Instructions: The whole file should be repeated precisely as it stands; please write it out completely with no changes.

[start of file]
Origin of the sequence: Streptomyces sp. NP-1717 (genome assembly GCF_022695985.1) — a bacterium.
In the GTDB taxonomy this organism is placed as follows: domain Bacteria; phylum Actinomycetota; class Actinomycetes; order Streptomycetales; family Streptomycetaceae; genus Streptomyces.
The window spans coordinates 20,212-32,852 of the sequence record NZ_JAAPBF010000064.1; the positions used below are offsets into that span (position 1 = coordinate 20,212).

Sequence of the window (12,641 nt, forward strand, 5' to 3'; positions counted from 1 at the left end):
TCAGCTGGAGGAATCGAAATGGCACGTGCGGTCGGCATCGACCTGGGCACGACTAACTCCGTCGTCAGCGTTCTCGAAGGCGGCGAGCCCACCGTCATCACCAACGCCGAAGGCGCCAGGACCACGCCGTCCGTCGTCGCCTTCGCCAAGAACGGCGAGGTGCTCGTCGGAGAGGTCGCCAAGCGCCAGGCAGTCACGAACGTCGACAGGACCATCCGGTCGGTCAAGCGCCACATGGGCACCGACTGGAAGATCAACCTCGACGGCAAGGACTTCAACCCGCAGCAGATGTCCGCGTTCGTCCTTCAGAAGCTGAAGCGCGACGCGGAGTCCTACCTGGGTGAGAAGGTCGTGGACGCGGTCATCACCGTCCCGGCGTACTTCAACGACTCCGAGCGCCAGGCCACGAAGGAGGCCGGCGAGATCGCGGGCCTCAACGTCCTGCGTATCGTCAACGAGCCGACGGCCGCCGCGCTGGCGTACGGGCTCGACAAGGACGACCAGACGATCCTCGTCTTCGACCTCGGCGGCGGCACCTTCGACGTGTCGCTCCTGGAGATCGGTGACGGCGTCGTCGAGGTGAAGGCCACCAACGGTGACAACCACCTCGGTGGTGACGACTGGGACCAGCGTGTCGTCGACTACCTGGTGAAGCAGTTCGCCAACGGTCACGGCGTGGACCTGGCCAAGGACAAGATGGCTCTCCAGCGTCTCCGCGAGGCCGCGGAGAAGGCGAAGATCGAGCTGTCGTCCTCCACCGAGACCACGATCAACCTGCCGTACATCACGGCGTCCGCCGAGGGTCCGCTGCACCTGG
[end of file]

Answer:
Origin of the sequence: Streptomyces sp. NP-1717 (genome assembly GCF_022695985.1) — a bacterium.
In the GTDB taxonomy this organism is placed as follows: domain Bacteria; phylum Actinomycetota; class Actinomycetes; order Streptomycetales; family Streptomycetaceae; genus Streptomyces.
The window spans coordinates 20,212-32,852 of the sequence record NZ_JAAPBF010000064.1; the positions used below are offsets into that span (position 1 = coordinate 20,212).

Sequence of the window (12,641 nt, forward strand, 5' to 3'; positions counted from 1 at the left end):
TCAGCTGGAGGAATCGAAATGGCACGTGCGGTCGGCATCGACCTGGGCACGACTAACTCCGTCGTCAGCGTTCTCGAAGGCGGCGAGCCCACCGTCATCACCAACGCCGAAGGCGCCAGGACCACGCCGTCCGTCGTCGCCTTCGCCAAGAACGGCGAGGTGCTCGTCGGAGAGGTCGCCAAGCGCCAGGCAGTCACGAACGTCGACAGGACCATCCGGTCGGTCAAGCGCCACATGGGCACCGACTGGAAGATCAACCTCGACGGCAAGGACTTCAACCCGCAGCAGATGTCCGCGTTCGTCCTTCAGAAGCTGAAGCGCGACGCGGAGTCCTACCTGGGTGAGAAGGTCGTGGACGCGGTCATCACCGTCCCGGCGTACTTCAACGACTCCGAGCGCCAGGCCACGAAGGAGGCCGGCGAGATCGCGGGCCTCAACGTCCTGCGTATCGTCAACGAGCCGACGGCCGCCGCGCTGGCGTACGGGCTCGACAAGGACGACCAGACGATCCTCGTCTTCGACCTCGGCGGCGGCACCTTCGACGTGTCGCTCCTGGAGATCGGTGACGGCGTCGTCGAGGTGAAGGCCACCAACGGTGACAACCACCTCGGTGGTGACGACTGGGACCAGCGTGTCGTCGACTACCTGGTGAAGCAGTTCGCCAACGGTCACGGCGTGGACCTGGCCAAGGACAAGATGGCTCTCCAGCGTCTCCGCGAGGCCGCGGAGAAGGCGAAGATCGAGCTGTCGTCCTCCACCGAGACCACGATCAACCTGCCGTACATCACGGCGTCCGCCGAGGGTCCGCTGCACCTGG